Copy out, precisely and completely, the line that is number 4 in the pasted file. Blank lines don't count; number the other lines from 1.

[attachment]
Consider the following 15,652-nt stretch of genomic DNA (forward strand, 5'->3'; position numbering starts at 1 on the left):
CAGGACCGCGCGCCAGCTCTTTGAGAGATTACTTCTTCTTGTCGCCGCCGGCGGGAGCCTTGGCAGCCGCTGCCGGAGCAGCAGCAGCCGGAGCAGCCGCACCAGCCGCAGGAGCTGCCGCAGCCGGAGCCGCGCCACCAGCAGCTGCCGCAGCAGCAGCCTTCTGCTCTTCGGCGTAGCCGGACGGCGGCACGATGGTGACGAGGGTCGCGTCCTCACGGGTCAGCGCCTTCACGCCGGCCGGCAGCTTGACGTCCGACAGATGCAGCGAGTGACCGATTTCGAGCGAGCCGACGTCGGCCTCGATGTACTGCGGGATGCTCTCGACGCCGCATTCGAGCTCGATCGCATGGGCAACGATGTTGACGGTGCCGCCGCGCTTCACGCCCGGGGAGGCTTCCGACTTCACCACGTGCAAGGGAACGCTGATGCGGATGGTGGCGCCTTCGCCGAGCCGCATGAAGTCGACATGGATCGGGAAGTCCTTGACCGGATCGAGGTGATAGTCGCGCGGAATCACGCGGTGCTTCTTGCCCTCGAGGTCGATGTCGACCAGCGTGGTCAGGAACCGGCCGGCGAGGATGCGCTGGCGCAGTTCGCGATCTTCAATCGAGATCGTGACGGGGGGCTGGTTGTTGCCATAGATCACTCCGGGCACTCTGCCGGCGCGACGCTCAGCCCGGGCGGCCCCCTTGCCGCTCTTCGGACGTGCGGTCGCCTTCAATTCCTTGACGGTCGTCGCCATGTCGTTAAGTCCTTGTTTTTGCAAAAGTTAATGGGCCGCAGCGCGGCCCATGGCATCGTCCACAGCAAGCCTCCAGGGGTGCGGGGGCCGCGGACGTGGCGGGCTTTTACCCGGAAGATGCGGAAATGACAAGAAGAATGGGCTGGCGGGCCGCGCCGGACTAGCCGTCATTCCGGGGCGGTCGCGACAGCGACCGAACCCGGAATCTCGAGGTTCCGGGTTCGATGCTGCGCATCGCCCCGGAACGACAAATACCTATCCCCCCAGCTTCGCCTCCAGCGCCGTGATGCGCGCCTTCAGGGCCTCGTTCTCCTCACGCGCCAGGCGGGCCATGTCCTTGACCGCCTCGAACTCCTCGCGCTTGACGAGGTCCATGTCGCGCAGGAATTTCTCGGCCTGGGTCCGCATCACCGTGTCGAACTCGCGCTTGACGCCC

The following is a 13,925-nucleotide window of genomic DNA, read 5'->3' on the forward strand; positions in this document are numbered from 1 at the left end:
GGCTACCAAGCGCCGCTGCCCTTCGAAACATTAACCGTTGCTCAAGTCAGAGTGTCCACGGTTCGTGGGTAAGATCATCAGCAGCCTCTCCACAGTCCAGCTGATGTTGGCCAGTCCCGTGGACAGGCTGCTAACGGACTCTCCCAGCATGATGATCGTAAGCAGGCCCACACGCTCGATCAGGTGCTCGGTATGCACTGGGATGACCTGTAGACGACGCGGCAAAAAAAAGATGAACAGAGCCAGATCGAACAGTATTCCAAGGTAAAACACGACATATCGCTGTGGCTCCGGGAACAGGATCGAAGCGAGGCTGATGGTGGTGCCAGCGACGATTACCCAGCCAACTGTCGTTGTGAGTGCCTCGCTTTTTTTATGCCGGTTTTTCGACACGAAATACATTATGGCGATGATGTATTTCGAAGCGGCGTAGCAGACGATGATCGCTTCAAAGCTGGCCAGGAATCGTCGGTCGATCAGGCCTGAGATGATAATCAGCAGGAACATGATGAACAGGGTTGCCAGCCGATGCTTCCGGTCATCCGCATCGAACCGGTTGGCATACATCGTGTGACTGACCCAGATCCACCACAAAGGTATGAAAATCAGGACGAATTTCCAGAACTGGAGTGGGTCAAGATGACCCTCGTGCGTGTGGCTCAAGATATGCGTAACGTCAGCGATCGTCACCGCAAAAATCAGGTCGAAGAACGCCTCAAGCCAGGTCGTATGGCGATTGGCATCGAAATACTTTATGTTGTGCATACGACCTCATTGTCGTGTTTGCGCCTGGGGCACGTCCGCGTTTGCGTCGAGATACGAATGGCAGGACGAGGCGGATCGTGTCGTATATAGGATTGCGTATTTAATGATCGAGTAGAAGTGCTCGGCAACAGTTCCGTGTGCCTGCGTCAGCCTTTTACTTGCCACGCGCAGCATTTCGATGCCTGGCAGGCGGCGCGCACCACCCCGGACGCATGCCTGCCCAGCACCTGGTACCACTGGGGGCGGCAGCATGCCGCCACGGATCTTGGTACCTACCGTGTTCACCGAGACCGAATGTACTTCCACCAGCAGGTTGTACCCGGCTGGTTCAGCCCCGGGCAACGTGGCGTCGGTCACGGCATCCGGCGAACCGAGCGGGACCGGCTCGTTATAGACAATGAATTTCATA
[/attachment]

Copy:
GGCTACCAAGCGCCGCTGCCCTTCGAAACATTAACCGTTGCTCAAGTCAGAGTGTCCACGGTTCGTGGGTAAGATCATCAGCAGCCTCTCCACAGTCCAGCTGATGTTGGCCAGTCCCGTGGACAGGCTGCTAACGGACTCTCCCAGCATGATGATCGTAAGCAGGCCCACACGCTCGATCAGGTGCTCGGTATGCACTGGGATGACCTGTAGACGACGCGGCAAAAAAAAGATGAACAGAGCCAGATCGAACAGTATTCCAAGGTAAAACACGACATATCGCTGTGGCTCCGGGAACAGGATCGAAGCGAGGCTGATGGTGGTGCCAGCGACGATTACCCAGCCAACTGTCGTTGTGAGTGCCTCGCTTTTTTTATGCCGGTTTTTCGACACGAAATACATTATGGCGATGATGTATTTCGAAGCGGCGTAGCAGACGATGATCGCTTCAAAGCTGGCCAGGAATCGTCGGTCGATCAGGCCTGAGATGATAATCAGCAGGAACATGATGAACAGGGTTGCCAGCCGATGCTTCCGGTCATCCGCATCGAACCGGTTGGCATACATCGTGTGACTGACCCAGATCCACCACAAAGGTATGAAAATCAGGACGAATTTCCAGAACTGGAGTGGGTCAAGATGACCCTCGTGCGTGTGGCTCAAGATATGCGTAACGTCAGCGATCGTCACCGCAAAAATCAGGTCGAAGAACGCCTCAAGCCAGGTCGTATGGCGATTGGCATCGAAATACTTTATGTTGTGCATACGACCTCATTGTCGTGTTTGCGCCTGGGGCACGTCCGCGTTTGCGTCGAGATACGAATGGCAGGACGAGGCGGATCGTGTCGTATATAGGATTGCGTATTTAATGATCGAGTAGAAGTGCTCGGCAACAGTTCCGTGTGCCTGCGTCAGCCTTTTACTTGCCACGCGCAGCATTTCGATGCCTGGCAGGCGGCGCGCACCACCCCGGACGCATGCCTGCCCAGCACCTGGTACCACTGGGGGCGGCAGCATGCCGCCACGGATCTTGGTACCTACCGTGTTCACCGAGACCGAATGTACTTCCACCAGCAGGTTGTACCCGGCTGGTTCAGCCCCGGGCAACGTGGCGTCGGTCACGGCATCCGGCGAACCGAGCGGGACCGGCTCGTTATAGACAATGAATTTCATA